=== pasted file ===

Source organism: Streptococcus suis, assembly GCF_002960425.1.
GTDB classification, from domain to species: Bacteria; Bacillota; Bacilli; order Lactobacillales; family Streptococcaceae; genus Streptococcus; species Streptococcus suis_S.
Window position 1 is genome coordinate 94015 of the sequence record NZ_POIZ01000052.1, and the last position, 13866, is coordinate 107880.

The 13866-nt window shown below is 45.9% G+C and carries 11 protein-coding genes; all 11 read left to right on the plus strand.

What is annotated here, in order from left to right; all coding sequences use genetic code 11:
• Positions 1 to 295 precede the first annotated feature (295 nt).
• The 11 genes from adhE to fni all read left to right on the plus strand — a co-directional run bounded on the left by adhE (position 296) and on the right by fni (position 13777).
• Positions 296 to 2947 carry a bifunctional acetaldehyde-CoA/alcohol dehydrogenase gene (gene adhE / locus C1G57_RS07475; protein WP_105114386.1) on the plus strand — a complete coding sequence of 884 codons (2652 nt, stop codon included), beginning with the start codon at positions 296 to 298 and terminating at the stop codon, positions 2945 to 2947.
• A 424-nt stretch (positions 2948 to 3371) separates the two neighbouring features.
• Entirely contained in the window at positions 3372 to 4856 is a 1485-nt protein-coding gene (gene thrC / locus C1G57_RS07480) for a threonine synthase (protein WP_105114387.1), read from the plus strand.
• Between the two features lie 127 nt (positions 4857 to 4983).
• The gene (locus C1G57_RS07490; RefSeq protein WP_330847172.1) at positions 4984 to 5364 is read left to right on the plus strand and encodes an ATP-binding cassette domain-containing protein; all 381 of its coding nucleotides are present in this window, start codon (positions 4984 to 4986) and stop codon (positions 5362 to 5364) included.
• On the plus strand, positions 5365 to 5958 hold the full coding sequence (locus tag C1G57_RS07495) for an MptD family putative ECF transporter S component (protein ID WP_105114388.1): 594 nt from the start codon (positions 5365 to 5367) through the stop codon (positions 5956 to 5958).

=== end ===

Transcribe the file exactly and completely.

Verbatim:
Source organism: Streptococcus suis, assembly GCF_002960425.1.
GTDB classification, from domain to species: Bacteria; Bacillota; Bacilli; order Lactobacillales; family Streptococcaceae; genus Streptococcus; species Streptococcus suis_S.
Window position 1 is genome coordinate 94015 of the sequence record NZ_POIZ01000052.1, and the last position, 13866, is coordinate 107880.

The 13866-nt window shown below is 45.9% G+C and carries 11 protein-coding genes; all 11 read left to right on the plus strand.

What is annotated here, in order from left to right; all coding sequences use genetic code 11:
• Positions 1 to 295 precede the first annotated feature (295 nt).
• The 11 genes from adhE to fni all read left to right on the plus strand — a co-directional run bounded on the left by adhE (position 296) and on the right by fni (position 13777).
• Positions 296 to 2947 carry a bifunctional acetaldehyde-CoA/alcohol dehydrogenase gene (gene adhE / locus C1G57_RS07475; protein WP_105114386.1) on the plus strand — a complete coding sequence of 884 codons (2652 nt, stop codon included), beginning with the start codon at positions 296 to 298 and terminating at the stop codon, positions 2945 to 2947.
• A 424-nt stretch (positions 2948 to 3371) separates the two neighbouring features.
• Entirely contained in the window at positions 3372 to 4856 is a 1485-nt protein-coding gene (gene thrC / locus C1G57_RS07480) for a threonine synthase (protein WP_105114387.1), read from the plus strand.
• Between the two features lie 127 nt (positions 4857 to 4983).
• The gene (locus C1G57_RS07490; RefSeq protein WP_330847172.1) at positions 4984 to 5364 is read left to right on the plus strand and encodes an ATP-binding cassette domain-containing protein; all 381 of its coding nucleotides are present in this window, start codon (positions 4984 to 4986) and stop codon (positions 5362 to 5364) included.
• On the plus strand, positions 5365 to 5958 hold the full coding sequence (locus tag C1G57_RS07495) for an MptD family putative ECF transporter S component (protein ID WP_105114388.1): 594 nt from the start codon (positions 5365 to 5367) through the stop codon (positions 5956 to 5958).